Public Information Act

Urgent Information Related to COVID-19

 As you may already be aware, Governor Larry Hogan has mandated that all non-essential personnel are required to telework.  As such, the researching, pulling and preparing of some records responsive to PIA requests will be delayed due to limited access to State offices.

Know that we will continue to do our best to produce records and be responsive to PIA requests with the resources we have available. We ask for your patience during this state of emergency.

Click Here for a Summary of New PIA Provisions Effective October 1, 2015

The Maryland State Police shall permit the inspection of records by requestors who are:

  1. Named in the record.
  2. The attorney of record of a requestor named in the record.
  3. A qualified beneficiary of individual named in the record. (Qualified beneficiaries of individual named in the record will need to provide a copy your driver’s with a copy of the death certificate, registered Will or a letter from the estate attorney.)

Frequently Asked Questions (FAQs)

1. What is the Public Information Act?

  1. Maryland’s Public Information Act (PIA) gives the public the right to access gover​​nment records without unnecessary cost and delay.
  2. The PIA applies to all three branches of Maryland state government as well as local government entities. The PIA is found in the General Provisions Title 4. Public Information Act Subtitle 2 Inspection of Public Records.
  3. It is similar to the federal Freedom of Information Act which applies to federal executive branch agencies and independent federal regulatory agencies.
  4. The PIA grants you the right to review the available records that are dis-closable and to obtain copies of those records. It does not require an agency to answer informational questions or to create a record to satisfy your request.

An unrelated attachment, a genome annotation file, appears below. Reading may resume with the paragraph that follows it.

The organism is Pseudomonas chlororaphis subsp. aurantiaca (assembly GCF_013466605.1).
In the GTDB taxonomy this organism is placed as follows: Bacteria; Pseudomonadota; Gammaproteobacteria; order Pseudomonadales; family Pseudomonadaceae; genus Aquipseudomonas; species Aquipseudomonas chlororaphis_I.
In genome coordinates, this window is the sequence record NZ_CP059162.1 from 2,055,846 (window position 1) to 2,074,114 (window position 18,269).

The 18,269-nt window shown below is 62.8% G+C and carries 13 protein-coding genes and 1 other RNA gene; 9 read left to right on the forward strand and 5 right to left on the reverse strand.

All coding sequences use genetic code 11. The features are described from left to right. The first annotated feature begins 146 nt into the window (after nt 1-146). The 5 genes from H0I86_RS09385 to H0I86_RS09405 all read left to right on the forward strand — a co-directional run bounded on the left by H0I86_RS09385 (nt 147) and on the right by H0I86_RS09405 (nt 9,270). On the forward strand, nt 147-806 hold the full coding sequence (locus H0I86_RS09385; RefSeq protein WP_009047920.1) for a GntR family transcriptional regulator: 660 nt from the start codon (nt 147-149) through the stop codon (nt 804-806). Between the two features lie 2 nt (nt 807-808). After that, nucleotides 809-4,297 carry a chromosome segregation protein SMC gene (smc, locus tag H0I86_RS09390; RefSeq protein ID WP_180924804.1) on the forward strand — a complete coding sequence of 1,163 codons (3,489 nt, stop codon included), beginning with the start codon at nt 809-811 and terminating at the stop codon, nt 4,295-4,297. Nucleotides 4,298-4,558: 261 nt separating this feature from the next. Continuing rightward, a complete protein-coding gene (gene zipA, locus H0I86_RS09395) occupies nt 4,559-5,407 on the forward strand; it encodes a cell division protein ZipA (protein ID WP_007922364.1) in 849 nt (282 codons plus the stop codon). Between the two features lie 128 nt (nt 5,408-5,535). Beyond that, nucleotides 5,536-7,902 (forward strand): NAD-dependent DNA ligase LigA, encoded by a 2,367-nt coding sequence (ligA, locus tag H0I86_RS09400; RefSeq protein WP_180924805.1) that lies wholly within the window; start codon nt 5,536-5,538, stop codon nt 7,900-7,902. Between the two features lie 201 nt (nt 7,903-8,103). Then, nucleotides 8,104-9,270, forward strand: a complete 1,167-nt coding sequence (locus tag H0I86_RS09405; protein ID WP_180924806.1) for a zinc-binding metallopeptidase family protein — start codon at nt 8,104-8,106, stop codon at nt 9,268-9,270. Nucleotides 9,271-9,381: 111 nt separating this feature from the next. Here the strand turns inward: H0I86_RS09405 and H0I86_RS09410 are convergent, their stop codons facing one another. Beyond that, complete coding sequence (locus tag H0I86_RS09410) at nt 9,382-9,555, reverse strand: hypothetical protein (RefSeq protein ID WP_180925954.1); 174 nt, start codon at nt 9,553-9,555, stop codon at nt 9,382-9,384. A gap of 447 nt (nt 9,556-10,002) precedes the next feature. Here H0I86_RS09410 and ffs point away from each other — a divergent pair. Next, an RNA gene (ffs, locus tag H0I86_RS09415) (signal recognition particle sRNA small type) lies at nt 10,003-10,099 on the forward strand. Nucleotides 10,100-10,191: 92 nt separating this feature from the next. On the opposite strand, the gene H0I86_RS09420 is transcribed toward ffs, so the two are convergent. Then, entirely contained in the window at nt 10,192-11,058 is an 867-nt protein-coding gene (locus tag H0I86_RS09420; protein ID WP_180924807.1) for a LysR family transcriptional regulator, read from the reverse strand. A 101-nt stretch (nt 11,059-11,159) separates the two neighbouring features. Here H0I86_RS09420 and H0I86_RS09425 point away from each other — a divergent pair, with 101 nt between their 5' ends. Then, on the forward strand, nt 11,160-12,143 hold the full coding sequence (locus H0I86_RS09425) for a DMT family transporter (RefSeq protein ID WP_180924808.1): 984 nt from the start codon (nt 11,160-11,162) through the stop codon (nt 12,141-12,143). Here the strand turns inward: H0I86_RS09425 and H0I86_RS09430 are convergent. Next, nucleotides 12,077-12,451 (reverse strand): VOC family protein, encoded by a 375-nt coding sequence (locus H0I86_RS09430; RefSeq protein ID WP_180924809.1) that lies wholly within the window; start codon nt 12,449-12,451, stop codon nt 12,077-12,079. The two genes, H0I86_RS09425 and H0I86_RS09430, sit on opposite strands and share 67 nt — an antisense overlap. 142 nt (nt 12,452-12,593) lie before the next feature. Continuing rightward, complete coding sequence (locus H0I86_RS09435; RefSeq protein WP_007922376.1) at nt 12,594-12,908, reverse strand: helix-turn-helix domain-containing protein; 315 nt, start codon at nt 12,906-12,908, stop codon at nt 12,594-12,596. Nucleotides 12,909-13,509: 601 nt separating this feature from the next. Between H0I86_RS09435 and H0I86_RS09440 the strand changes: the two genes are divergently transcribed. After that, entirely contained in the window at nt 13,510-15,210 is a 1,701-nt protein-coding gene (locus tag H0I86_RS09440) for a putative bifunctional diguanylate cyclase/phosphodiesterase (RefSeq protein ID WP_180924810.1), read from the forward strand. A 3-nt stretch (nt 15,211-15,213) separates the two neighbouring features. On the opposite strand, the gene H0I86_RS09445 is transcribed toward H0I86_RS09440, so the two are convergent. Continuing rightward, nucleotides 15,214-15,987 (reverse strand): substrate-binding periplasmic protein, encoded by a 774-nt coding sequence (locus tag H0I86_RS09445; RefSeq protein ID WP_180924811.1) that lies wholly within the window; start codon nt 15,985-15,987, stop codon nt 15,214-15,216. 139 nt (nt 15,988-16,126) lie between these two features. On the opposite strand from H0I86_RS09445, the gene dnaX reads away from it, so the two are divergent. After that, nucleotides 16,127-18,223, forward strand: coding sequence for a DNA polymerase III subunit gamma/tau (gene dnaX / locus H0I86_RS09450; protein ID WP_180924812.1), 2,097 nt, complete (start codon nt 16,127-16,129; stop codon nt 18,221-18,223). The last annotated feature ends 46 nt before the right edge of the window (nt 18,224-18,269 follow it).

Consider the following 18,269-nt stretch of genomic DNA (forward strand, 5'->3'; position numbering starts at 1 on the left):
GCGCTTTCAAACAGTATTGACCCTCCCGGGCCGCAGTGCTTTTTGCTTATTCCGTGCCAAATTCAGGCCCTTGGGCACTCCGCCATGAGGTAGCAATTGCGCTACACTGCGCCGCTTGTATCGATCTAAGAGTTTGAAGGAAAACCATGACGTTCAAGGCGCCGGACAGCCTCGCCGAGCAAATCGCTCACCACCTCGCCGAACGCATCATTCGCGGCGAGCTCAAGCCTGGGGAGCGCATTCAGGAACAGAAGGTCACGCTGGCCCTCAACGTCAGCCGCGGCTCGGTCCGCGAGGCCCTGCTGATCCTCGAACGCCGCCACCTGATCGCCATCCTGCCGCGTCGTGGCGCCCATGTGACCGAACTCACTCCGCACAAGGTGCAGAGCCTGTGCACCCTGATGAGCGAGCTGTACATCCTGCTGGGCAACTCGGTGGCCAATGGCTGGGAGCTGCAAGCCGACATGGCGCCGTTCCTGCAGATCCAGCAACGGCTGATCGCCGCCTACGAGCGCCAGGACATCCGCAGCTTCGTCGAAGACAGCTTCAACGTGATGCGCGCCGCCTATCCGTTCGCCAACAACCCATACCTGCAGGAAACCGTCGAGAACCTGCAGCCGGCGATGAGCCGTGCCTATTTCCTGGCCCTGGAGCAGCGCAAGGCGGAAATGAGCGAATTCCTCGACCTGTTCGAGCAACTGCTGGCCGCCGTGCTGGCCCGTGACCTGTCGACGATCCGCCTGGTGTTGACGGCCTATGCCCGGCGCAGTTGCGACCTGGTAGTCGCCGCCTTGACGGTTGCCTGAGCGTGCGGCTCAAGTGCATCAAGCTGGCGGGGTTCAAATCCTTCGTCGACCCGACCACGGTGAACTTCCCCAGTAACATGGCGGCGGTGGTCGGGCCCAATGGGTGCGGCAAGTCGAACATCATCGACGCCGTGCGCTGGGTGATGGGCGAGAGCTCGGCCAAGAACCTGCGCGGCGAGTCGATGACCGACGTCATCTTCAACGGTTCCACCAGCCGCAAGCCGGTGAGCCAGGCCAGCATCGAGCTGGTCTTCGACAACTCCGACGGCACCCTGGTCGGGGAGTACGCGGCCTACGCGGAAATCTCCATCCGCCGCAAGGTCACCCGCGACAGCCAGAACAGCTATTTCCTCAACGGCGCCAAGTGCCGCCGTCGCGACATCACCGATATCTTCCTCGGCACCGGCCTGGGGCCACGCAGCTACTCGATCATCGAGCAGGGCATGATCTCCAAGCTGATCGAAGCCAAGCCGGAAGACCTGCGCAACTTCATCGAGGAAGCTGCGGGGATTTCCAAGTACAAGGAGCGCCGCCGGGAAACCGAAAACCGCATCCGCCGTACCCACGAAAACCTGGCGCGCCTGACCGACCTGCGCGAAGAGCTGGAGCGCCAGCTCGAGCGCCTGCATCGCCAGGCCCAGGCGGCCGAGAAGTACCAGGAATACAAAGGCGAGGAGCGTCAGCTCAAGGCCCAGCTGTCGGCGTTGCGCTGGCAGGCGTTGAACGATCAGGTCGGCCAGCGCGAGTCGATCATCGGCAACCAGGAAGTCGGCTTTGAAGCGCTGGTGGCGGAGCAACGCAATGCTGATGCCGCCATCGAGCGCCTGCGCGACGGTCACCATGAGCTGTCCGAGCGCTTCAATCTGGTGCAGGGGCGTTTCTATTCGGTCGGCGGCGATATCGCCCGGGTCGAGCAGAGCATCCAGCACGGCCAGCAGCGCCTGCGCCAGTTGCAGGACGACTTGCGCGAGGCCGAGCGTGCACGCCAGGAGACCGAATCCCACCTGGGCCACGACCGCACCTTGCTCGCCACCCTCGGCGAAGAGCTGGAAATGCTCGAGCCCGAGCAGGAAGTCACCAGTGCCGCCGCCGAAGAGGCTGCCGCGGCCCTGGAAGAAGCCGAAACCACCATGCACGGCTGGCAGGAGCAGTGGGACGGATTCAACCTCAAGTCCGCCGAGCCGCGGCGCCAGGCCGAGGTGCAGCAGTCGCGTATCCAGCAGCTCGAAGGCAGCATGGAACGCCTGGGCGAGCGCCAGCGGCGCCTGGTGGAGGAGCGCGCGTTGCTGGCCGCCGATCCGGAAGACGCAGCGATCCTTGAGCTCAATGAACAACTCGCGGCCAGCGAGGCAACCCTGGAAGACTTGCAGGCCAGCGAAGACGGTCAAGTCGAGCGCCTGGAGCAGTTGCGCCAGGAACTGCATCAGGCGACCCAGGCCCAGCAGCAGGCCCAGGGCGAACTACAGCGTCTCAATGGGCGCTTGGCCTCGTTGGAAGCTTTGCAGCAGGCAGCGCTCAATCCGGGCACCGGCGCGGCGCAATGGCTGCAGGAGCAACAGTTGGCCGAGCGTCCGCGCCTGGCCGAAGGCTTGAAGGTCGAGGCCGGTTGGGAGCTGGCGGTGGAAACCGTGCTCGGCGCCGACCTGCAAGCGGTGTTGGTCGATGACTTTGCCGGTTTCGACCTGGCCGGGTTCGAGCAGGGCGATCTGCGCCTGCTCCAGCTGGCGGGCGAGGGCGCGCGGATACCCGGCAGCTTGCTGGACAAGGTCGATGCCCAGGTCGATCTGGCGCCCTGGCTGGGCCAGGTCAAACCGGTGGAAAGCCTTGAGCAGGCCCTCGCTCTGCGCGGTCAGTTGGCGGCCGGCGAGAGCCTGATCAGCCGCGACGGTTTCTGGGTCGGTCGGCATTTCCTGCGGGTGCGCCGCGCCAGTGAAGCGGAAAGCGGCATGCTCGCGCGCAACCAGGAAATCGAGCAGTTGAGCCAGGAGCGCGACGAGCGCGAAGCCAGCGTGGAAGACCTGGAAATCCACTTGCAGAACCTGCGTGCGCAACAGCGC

2. What is a public record?

A public record is defined as the original or copy of any documentary material in any form created or received by an agency in connection with the transaction of public business. Included in this definition are written materials, books, photographs, photocopies, firms, microfilms, records, tapes, computerized records, maps, drawings and other materials.

3. Are all government records available?

No. The PIA attempts to balance the public’s right to access government records with other policies that respect the privacy or confidentiality of certain information.

For example, the PIA mandates denial of inspection of  public records that are confidential under federal law, other state statutes,  court rules, or  various common law privileges such as attorney-client privilege and executive privilege. Md. Code Ann. General Provisions (“GP”) § 4-301  The PIA itself also protects certain records from disclosure (for example, firearm records, GP §4-325 , personnel records,GP § 4-311  and retirement records GP § 4-312 ). In addition, some information contained in public records must remain confidential (for example, an individual’s medical or psychological information, GP § 4-329, and confidential commercial information and trade secrets,GP § 4-335).